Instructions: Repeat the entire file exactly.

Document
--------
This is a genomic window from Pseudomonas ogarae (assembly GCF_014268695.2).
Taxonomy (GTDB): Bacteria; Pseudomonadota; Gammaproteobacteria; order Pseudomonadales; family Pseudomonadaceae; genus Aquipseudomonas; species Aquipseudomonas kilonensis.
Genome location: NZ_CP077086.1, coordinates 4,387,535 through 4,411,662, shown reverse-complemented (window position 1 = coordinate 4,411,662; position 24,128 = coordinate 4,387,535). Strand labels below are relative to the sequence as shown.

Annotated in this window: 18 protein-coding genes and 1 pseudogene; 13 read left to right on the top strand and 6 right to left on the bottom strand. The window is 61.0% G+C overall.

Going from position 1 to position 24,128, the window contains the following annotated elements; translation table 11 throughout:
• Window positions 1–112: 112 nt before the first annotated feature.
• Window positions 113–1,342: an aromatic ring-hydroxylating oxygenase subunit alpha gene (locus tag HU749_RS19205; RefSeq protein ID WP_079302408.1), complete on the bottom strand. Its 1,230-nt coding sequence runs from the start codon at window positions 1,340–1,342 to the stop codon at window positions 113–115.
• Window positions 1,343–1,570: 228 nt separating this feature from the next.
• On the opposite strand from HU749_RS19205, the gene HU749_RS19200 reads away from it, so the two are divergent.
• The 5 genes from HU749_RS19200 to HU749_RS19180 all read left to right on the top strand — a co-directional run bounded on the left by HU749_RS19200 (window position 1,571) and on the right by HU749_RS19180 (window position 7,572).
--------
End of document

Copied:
This is a genomic window from Pseudomonas ogarae (assembly GCF_014268695.2).
Taxonomy (GTDB): Bacteria; Pseudomonadota; Gammaproteobacteria; order Pseudomonadales; family Pseudomonadaceae; genus Aquipseudomonas; species Aquipseudomonas kilonensis.
Genome location: NZ_CP077086.1, coordinates 4,387,535 through 4,411,662, shown reverse-complemented (window position 1 = coordinate 4,411,662; position 24,128 = coordinate 4,387,535). Strand labels below are relative to the sequence as shown.

Annotated in this window: 18 protein-coding genes and 1 pseudogene; 13 read left to right on the top strand and 6 right to left on the bottom strand. The window is 61.0% G+C overall.

Going from position 1 to position 24,128, the window contains the following annotated elements; translation table 11 throughout:
• Window positions 1–112: 112 nt before the first annotated feature.
• Window positions 113–1,342: an aromatic ring-hydroxylating oxygenase subunit alpha gene (locus tag HU749_RS19205; RefSeq protein ID WP_079302408.1), complete on the bottom strand. Its 1,230-nt coding sequence runs from the start codon at window positions 1,340–1,342 to the stop codon at window positions 113–115.
• Window positions 1,343–1,570: 228 nt separating this feature from the next.
• On the opposite strand from HU749_RS19205, the gene HU749_RS19200 reads away from it, so the two are divergent.
• The 5 genes from HU749_RS19200 to HU749_RS19180 all read left to right on the top strand — a co-directional run bounded on the left by HU749_RS19200 (window position 1,571) and on the right by HU749_RS19180 (window position 7,572).